Brijhana Epperson is accustomed to being the only girl in the boxing ring. The 12-year-old spars with boys most of the time, and is often the best female boxer in her age group.
But she doesn’t want it to stay that way.
In fact, Epperson and her father/coach, Courtney Epperson, are actively working to get more girls into boxing in the Kansas City area. Throughout the month of June, the father-daughter duo and her trainer partner Moragen Ferrell have volunteered at WIN for KC, a local nonprofit dedicated to empowering women and girls through sports. WIN for KC stages camps for girls in the KC area, and the Eppersons and Ferrell volunteered four days a week during June to provide some boxing training.
“We saw an opportunity to reach and teach boxing basics and to even draw some attention to boxing,” Courtney Epperson said. “We’re visiting each area school just about. By the end of June, early July, we have we will have reached close to 800 girls. So through that already we’ve got interests for the girls to come in.”
While young girls’ interest in boxing has increased a little over the years, it’s still not as popular among girls as it is among boys.
“I think not a whole lot of girls get into boxing because they’re not confident enough,” Brijhana Epperson said. “Once you get into boxing, it just opens up your personality. You see another side of you that you’ve never seen before, you get confident — I know my confidence grew a lot more when I started boxing.”
Her confidence has grown, but not her ego. It was a shock for her when girls came up to her at the WIN For KC camp asking for autographs. She obliged, but her favorite part of volunteering was seeing other girls enjoy the sport she loves.
“I want other girls to learn how to do this and just to be a part of it because boxing just needs a lot more girls,” she said. “So just seeing new girls just learning that, and actually liking it is very energizing, it’s very motivating.”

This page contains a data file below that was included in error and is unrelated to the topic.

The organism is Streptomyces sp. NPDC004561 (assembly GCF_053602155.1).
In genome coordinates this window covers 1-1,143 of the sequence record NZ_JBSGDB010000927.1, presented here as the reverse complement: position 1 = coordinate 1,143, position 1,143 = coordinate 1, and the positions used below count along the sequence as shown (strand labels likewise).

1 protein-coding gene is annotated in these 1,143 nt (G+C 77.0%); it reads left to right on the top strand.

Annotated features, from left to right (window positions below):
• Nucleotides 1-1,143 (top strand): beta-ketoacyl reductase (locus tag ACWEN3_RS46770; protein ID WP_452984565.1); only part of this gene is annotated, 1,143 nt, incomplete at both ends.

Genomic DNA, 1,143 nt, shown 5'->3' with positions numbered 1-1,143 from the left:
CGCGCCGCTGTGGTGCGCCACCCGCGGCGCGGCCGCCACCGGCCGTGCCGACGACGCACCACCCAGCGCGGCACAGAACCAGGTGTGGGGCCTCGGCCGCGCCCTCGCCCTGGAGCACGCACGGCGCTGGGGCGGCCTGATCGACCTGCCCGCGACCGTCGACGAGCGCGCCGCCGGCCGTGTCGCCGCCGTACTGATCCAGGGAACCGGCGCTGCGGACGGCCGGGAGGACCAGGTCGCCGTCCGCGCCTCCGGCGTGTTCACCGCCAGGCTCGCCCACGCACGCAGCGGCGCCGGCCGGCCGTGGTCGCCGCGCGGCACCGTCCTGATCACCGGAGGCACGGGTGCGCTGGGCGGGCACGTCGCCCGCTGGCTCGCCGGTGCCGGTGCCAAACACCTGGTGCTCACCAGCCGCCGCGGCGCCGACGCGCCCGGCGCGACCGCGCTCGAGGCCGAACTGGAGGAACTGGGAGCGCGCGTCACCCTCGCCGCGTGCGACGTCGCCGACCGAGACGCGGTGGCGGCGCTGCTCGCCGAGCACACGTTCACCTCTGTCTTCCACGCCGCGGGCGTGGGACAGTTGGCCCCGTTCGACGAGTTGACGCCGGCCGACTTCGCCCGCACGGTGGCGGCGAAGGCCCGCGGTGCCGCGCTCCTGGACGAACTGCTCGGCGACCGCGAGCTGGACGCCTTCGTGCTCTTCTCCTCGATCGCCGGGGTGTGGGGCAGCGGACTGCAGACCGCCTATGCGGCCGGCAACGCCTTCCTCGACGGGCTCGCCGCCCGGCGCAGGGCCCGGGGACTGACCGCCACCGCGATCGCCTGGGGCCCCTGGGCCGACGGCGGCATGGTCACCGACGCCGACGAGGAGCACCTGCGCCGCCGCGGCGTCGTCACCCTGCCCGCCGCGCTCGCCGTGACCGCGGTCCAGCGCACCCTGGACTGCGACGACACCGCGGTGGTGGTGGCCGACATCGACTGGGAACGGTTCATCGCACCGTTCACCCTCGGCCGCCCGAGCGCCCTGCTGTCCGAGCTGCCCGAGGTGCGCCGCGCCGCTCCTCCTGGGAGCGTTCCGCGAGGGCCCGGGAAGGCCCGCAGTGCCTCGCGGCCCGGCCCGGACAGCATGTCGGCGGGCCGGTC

Courtney Epperson believes that summer camps like WIN for KC’s Camp WIN represent the sort of grassroots efforts that will help grow the game for girls. He hopes that one day youth boxing here won’t be as underground as it is now.
It wasn’t always the plan for Brijhana to become a boxer, or to reach the level of success she’s earned. She won the national title at the 2019 Junior Olympics and was a national champ with USA Boxing this year. She won silver at the Junior Olympics last week in Lubbock, Texas, and Courtney said she’s already counting down the days until December’s national tournament.
Brijhana Epperson speaks with a maturity that makes you forget she’s 12, and she throws the sort of punches that make you forget it, too. Just four years into her training, she already dominates the girls boxing scene locally.
“On the way (to matches), I’m like a little nervous, a little jittery,” She admitted. “And then when I get there, I put the gloves on and then I’m just like, immediately, this is where I belong. I know what I’m supposed to do, I know what I feel, and it’s just natural for me.”
But how did an 8 year old Brijhana Epperson start boxing? According to her dad, he started teaching her self-defense after he learned she had a “mean steak,” as he put it. In a park one day, the father said, she saw some kids teasing a younger boy. She took it upon herself to get between them and let them know that “nobody messing with him unless you mess with me.”
Courtney Epperson said he told his daughter that if she was going to put herself in those situations, she needed to know how to defend herself.
“When I started her self-defense at home, it just clicked for her and it just kept just kept growing, exponentially,” he said. “She kept going, kept getting more interesting and then one day, boom, she goes, ‘Can we go spar somebody else?’ From that day … she’s never turned back.”
But there’s another side to Brijhana Epperson, too: ballet.
She was a dancer before she was a boxer, and she has kept up with that, too. She said ballet is an outlet for her, something she can do to release her emotions and express herself. She even has a shirt with “The Boxing Ballerina” printed across the back, giving an added layer of meaning to “float like a butterfly, sting like a bee.”
She doesn’t plan on giving up either passion any time soon, hoping one day to open her own gym. She wants one side dedicated to boxing, the other a dance studio for ballet. Her life is surrounded by both boxing and ballet, and she’s excited to one day introduce other young girls to the two sports she loves.
“It means the world, because it shows me that she’s projecting and setting goals,” Courtney Epperson said of his daughter’s ambitions. “We talk about it all the time and it never really changes, her passion for it never changes. She doesn’t lose interest … She’s like, ‘That’s what I said I wanted to do, and that’s what I want to do,’ so I’m happy. ...
“She has the mindset where she wants to reach in places where girls, or boys, but mainly girls, may not know that it’s possible.”